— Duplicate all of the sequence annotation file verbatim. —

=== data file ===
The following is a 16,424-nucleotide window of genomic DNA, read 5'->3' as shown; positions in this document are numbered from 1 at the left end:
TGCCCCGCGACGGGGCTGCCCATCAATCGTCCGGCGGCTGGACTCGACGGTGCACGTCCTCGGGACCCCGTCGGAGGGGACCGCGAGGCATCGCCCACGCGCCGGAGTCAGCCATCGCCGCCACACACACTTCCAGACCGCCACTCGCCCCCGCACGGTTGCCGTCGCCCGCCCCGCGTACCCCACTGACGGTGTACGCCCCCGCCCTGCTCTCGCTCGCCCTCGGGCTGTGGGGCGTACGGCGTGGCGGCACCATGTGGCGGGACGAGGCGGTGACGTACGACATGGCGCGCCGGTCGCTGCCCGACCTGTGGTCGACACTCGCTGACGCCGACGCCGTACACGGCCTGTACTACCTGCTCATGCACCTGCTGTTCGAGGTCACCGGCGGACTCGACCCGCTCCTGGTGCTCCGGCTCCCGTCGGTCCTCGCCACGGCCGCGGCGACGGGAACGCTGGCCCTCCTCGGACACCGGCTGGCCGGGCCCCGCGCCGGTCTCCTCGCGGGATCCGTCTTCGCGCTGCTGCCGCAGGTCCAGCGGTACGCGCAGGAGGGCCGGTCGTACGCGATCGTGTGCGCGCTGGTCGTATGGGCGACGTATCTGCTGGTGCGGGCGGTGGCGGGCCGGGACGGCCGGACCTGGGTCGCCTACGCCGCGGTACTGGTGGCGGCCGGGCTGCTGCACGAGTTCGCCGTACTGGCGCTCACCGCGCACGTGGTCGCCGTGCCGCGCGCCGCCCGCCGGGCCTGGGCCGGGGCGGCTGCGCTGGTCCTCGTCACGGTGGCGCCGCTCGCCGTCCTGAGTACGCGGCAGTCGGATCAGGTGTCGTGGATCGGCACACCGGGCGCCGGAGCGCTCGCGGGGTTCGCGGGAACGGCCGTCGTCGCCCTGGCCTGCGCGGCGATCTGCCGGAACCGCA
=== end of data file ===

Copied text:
The following is a 16,424-nucleotide window of genomic DNA, read 5'->3' as shown; positions in this document are numbered from 1 at the left end:
TGCCCCGCGACGGGGCTGCCCATCAATCGTCCGGCGGCTGGACTCGACGGTGCACGTCCTCGGGACCCCGTCGGAGGGGACCGCGAGGCATCGCCCACGCGCCGGAGTCAGCCATCGCCGCCACACACACTTCCAGACCGCCACTCGCCCCCGCACGGTTGCCGTCGCCCGCCCCGCGTACCCCACTGACGGTGTACGCCCCCGCCCTGCTCTCGCTCGCCCTCGGGCTGTGGGGCGTACGGCGTGGCGGCACCATGTGGCGGGACGAGGCGGTGACGTACGACATGGCGCGCCGGTCGCTGCCCGACCTGTGGTCGACACTCGCTGACGCCGACGCCGTACACGGCCTGTACTACCTGCTCATGCACCTGCTGTTCGAGGTCACCGGCGGACTCGACCCGCTCCTGGTGCTCCGGCTCCCGTCGGTCCTCGCCACGGCCGCGGCGACGGGAACGCTGGCCCTCCTCGGACACCGGCTGGCCGGGCCCCGCGCCGGTCTCCTCGCGGGATCCGTCTTCGCGCTGCTGCCGCAGGTCCAGCGGTACGCGCAGGAGGGCCGGTCGTACGCGATCGTGTGCGCGCTGGTCGTATGGGCGACGTATCTGCTGGTGCGGGCGGTGGCGGGCCGGGACGGCCGGACCTGGGTCGCCTACGCCGCGGTACTGGTGGCGGCCGGGCTGCTGCACGAGTTCGCCGTACTGGCGCTCACCGCGCACGTGGTCGCCGTGCCGCGCGCCGCCCGCCGGGCCTGGGCCGGGGCGGCTGCGCTGGTCCTCGTCACGGTGGCGCCGCTCGCCGTCCTGAGTACGCGGCAGTCGGATCAGGTGTCGTGGATCGGCACACCGGGCGCCGGAGCGCTCGCGGGGTTCGCGGGAACGGCCGTCGTCGCCCTGGCCTGCGCGGCGATCTGCCGGAACCGCA